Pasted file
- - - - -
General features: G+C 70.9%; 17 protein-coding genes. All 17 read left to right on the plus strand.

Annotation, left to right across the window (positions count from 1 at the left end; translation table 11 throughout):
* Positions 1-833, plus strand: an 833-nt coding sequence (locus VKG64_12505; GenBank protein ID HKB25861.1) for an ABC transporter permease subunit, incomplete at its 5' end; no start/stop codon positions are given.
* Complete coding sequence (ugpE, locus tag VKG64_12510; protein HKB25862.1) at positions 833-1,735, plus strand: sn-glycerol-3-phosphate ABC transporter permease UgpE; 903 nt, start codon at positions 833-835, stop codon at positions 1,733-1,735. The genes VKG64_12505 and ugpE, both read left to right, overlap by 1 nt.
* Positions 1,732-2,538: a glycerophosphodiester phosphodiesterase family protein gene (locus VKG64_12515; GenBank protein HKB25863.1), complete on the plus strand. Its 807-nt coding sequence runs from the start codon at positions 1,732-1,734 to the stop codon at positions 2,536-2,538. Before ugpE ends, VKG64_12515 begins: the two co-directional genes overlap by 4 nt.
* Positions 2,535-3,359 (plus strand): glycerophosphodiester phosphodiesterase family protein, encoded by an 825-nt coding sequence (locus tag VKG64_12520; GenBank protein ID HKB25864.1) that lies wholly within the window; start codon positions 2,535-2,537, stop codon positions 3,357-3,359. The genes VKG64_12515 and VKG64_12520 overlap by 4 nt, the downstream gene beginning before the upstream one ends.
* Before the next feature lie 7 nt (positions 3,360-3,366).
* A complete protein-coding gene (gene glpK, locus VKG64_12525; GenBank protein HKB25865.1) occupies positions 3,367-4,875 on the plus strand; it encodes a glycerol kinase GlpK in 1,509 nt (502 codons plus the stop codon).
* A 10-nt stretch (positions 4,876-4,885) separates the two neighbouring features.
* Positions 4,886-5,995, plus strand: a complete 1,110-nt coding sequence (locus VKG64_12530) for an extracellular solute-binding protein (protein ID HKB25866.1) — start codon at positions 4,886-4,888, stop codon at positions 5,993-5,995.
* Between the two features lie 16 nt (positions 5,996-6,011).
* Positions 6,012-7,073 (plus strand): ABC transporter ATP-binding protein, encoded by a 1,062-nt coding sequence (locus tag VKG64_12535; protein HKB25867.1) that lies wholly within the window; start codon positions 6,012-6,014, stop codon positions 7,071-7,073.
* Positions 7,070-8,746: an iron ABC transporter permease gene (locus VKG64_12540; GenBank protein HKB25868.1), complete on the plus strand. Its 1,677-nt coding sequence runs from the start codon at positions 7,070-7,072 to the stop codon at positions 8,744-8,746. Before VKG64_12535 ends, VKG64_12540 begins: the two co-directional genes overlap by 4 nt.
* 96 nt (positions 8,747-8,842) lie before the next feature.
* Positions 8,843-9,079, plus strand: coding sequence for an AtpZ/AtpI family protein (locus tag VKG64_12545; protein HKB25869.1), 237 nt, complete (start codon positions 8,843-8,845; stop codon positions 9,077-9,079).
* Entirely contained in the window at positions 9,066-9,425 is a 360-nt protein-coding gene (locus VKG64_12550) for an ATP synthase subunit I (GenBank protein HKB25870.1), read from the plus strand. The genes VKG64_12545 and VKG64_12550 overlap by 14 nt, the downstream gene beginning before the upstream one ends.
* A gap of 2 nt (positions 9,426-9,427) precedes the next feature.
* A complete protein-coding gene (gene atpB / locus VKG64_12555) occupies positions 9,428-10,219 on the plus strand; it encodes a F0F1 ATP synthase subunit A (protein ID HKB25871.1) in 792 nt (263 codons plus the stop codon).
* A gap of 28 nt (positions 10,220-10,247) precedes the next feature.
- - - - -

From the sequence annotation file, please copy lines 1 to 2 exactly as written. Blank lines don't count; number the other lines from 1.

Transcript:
General features: G+C 70.9%; 17 protein-coding genes. All 17 read left to right on the plus strand.

Annotation, left to right across the window (positions count from 1 at the left end; translation table 11 throughout):